A bit miffed but not surprised, Murphy, together with at least four other people, selected his route - the closest halted escalator - and started trudging up the long metal path. There were no warning signs or barricades at the bottom, and as a result they decided not to rope together for the climb.

Huffing and puffing, they neared the top, Murphy recalled, only to be horrified at the obstacle that lay ahead.

"Imagine our shock to find a giant HOLE where several steps should have been!" Murphy wrote in an e-mail.
It gets better:

Once over the crevasse, the group huddled, catching their breath, and a Metro employee approached.

Murphy and other customers told her of their ordeal, but she was cold and unsympathetic, he said. "All she really said is, 'You shouldn't be there.' She said it over and over," Murphy said. The businessman also tried to get through to her, but the Metro employee appeared unfazed. "She had her line and she kept repeating it," Murphy said.

I've spent about six years of my life, total, living car-less in DC and taking the Metro on a near-daily basis. Sadly, there's nothing in this article that I find difficult to believe.

To leave the station, one either had to take a cramped elevator (which might well have been out of service) or climb up a stopped escalator? Unfortunately, that's just about par for the course. Taking the Metro regularly gave me countless chances to thank Fate I was healthy and able-bodied.

The stalled escalator turned out to have a great big HOLE in it that was invisible from the lower level? That never happened to me, but really I can't say I'm terribly surprised.

But, for me, the real gem of this story, the icing on the cake, the final indignity for these commuters, was the attitude of the station staff after the commuters had nearly gotten themselves killed trying to get the hell out of the station.

I could deal better with a subway system that suffered from frequent delays, broken escalators, broken elevators, and various other annoyances if it were staffed by personnel who displayed even the slightest understanding that the people who rode their trains were actual human beings.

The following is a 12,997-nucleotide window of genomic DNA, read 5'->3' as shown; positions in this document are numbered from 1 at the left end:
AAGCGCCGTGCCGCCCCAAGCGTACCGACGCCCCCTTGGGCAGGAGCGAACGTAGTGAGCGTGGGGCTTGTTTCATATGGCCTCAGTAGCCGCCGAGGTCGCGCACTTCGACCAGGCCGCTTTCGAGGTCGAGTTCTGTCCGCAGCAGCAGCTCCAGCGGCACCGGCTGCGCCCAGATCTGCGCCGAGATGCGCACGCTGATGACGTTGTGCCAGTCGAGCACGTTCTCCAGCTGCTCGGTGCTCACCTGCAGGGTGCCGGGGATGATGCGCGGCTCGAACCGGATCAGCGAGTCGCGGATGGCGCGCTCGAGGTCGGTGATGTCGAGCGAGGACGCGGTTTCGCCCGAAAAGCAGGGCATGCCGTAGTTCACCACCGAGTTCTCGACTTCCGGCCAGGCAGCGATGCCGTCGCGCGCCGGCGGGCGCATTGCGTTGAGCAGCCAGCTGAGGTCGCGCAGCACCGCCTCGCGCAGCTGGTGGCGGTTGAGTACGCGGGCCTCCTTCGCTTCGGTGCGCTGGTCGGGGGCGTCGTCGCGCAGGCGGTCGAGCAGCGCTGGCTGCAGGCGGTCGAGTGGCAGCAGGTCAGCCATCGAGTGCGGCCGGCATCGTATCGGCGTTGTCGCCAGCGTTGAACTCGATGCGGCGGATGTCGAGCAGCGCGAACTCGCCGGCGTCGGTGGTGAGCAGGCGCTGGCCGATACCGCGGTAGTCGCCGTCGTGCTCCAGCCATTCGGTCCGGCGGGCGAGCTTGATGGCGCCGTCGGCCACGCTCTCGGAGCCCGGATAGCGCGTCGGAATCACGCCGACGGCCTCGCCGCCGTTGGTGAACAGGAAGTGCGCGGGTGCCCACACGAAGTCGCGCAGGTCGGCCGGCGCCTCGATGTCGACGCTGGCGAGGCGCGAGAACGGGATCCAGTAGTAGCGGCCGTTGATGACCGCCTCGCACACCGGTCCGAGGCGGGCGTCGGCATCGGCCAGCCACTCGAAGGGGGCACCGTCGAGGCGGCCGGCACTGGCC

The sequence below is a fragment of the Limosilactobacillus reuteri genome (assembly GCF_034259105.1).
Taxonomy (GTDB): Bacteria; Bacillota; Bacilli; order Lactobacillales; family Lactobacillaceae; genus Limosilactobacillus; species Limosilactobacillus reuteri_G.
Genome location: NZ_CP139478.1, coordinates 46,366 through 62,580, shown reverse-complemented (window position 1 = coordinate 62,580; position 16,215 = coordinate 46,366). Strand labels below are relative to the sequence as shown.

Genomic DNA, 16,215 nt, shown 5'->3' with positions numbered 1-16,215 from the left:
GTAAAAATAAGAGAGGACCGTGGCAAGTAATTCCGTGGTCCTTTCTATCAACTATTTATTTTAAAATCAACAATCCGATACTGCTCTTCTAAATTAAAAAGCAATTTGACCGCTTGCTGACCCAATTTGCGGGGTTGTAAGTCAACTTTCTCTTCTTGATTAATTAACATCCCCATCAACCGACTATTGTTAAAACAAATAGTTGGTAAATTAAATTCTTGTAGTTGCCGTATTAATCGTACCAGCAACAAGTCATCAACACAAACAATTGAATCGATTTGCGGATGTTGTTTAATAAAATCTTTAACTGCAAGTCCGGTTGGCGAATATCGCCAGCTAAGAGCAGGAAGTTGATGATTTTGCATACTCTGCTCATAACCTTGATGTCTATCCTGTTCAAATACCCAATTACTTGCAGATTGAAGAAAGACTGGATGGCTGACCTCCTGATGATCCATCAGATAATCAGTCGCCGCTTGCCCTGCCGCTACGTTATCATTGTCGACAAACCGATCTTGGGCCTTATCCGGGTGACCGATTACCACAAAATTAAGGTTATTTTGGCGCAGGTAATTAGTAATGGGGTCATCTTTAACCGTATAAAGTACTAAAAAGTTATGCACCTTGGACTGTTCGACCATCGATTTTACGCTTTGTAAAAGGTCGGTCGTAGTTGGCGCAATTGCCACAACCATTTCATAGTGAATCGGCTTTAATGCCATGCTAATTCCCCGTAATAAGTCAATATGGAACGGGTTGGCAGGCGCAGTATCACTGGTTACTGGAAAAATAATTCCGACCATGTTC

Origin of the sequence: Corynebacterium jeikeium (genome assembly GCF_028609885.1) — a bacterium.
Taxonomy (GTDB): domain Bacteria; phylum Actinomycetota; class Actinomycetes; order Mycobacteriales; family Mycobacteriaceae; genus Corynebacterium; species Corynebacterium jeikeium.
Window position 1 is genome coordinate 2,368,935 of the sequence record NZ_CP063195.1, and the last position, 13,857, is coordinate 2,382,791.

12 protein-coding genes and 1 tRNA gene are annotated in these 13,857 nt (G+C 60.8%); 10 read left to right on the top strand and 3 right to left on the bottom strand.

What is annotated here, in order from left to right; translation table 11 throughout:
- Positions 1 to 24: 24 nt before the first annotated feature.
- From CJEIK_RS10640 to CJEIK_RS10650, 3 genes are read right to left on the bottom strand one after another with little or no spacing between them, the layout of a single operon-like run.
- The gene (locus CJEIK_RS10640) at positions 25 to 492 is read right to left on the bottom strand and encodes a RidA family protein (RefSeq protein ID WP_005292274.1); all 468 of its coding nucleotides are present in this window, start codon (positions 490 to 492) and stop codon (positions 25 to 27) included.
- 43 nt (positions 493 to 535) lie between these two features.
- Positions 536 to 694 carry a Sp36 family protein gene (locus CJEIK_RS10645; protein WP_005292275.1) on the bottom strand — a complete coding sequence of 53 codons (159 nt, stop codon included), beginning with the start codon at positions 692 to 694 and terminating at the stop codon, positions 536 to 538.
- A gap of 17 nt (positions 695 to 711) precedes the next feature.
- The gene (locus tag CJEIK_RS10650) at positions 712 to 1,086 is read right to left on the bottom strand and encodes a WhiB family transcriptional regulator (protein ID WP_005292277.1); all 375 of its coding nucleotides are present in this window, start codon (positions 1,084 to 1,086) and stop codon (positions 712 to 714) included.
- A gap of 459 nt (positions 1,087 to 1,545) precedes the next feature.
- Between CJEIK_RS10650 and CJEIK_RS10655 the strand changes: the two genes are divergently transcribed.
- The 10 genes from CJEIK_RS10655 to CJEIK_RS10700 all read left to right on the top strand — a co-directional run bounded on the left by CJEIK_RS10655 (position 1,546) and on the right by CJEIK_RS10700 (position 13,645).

I feel like sympathy and empathy are sucked out of Metro employees as an administrative policy. My mother says she was in a DC Metro station once and she saw a bunch of tourists ask a janitor for directions. The janitor was friendly and he helped them out, only to then be chastised by an actual Metro employee. Apparently, as a janitor, he was not supposed to interact with the Metro riders.

My own favorite Metro employee experience came when I lived on Columbia Pike. One cold evening I was waiting for a bus at the bus stop adjacent to Pentagon station. A woman asked an employee about the bus schedules. She sounded a bit peeved; apparently she'd been waiting for over half an hour for a bus up Columbia Pike. The employee spoke to her in a soothing voice. Clearly he knew how to deal with an irate customer. In a tone that said he knew she was exaggerating but he understood her feelings anyway, he reminded her that buses up Columbia Pike departed every fifteen minutes, and this evening was no exception.